Anorak News | The Stansted 15 and the right to protest – don’t cheery pick your causes

The Stansted 15 and the right to protest – don’t cheery pick your causes

by | 12th, December 2018

Wind your neck back to March 28 2017. Fifteen protestors are attempting to prevent a plane chartered by the Home Office to deport illegal immigrants from leaving London’s Stansted airport. The plane is scheduled to drop its human cargo off in Nigeria, Sierra Leone and Ghana. Some of the activists have chained themselves to the plane’s front wheel. The plane never did take off. Predictably nicked, the group were charged with the crime of aggravated trespass. No biggie. The Crown Prosecution Service thought it not big enough and escalated the offence to one of “intentional disruption of services and endangerment at an aerodrome” – see: 1990 Aviation and Maritime Security Act; a law passed in response to the 1988 Lockerbie bombing that carries anything up to a life sentence. The CPS says the protesters “placed themselves, the flight crew, airport personnel and police at serious risk of injury or even death due to their actions on the airfield”. All 15 have been found guilty of this larger offence. 

Ella Whelan argues that the Stansted 15 “were not intent on harming anyone at the airport. All they wanted to do was stop the plane.” What of the people aboard the plane? Well:

One man on that plane was going to miss the birth of his daughter due to his deportation – and he has since been granted permission to remain in the UK. As we saw in the Windrush scandal, the government’s approach to immigration control is chaotic and cruel: several of the people on board the plane were being deported under the ‘deport first, appeal later’ policy, which was deemed illegal shortly after the Stansted 15’s action.

To date, 11 of the passengers who were to be deported “have now been given legal status in the UK”, reports Sky NewsSo the criminals did good, then. They helped people and prevented injustice. We should now help them.

The Guardian calls the 15’s treatment “chilling”. The New Statesman calls the verdict “a particularly cold blast in the increasingly chill wind blowing against public dissent in the UK”. But does your view on the Stansted 15 hinge on whether or not you believe in the right to peaceful protest or if you just support their cause? The Guardian gives much space over to the nature of Home Office deportations:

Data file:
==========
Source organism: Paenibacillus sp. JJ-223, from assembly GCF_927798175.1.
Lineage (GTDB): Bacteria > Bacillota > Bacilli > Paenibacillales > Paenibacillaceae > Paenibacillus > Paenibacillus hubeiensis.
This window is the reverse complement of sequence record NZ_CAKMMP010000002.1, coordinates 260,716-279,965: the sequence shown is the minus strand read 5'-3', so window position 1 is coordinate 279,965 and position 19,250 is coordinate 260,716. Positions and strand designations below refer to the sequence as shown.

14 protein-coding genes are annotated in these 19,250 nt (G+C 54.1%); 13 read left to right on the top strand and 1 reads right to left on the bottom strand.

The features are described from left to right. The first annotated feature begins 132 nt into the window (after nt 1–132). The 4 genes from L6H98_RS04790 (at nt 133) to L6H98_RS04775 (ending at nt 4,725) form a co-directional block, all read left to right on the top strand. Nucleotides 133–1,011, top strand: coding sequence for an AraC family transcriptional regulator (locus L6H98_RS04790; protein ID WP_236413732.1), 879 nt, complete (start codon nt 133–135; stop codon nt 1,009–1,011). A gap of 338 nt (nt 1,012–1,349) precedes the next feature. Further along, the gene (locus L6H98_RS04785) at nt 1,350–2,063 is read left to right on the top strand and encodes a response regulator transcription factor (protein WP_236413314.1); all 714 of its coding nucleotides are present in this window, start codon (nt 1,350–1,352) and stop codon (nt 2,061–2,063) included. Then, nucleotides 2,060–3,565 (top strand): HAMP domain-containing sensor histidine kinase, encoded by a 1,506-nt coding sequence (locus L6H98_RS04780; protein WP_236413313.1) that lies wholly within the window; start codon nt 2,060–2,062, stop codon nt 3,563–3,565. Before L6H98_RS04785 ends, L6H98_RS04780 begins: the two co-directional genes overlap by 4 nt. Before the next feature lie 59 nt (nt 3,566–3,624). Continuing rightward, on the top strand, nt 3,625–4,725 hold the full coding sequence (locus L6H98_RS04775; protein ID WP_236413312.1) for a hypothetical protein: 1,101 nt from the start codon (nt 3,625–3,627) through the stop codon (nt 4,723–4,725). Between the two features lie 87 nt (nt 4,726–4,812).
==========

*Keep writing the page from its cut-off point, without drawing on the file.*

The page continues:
The protesters were highlighting a harsh and punitive system with which many are rightly and increasingly ill at ease. In June this year, Virgin airlines said it would no longer help deportations. Relying on charter flights (in several cases from an RAF base, following the Stansted protest) only veils the issue.

Slugger O’Toole notes:

Over 300 public figures have signed the open letter including much of the Labour front bench, filmmaker Ken Loach, activist Owen Jones and writer Naomi Klein. It calls for the Stansted 15 to be spared prison and calls on “the UK government to end its inhumane hostile environment policies and to end its barely legal and shameful practice of deportation charter flights.”

That’s Owen Jones who tweeted: “The right to free speech does not give you a right to a platform.” That’s the New Statesman that told us of a “Kosher Conspiracy”. That’s Ken Loache who backs the censorious BDS movement. That’s the Guardian in which you can read the inane argument “No platforming is not a threat to free speech, it is only a threat to hate speech.” Championing free speech and free expression is something we should all support – but let’s not only do it when we agree with the persecuted and support popular ideas. 

Posted: 12th, December 2018 | In: Key Posts, News Comment | TrackBack | Permalink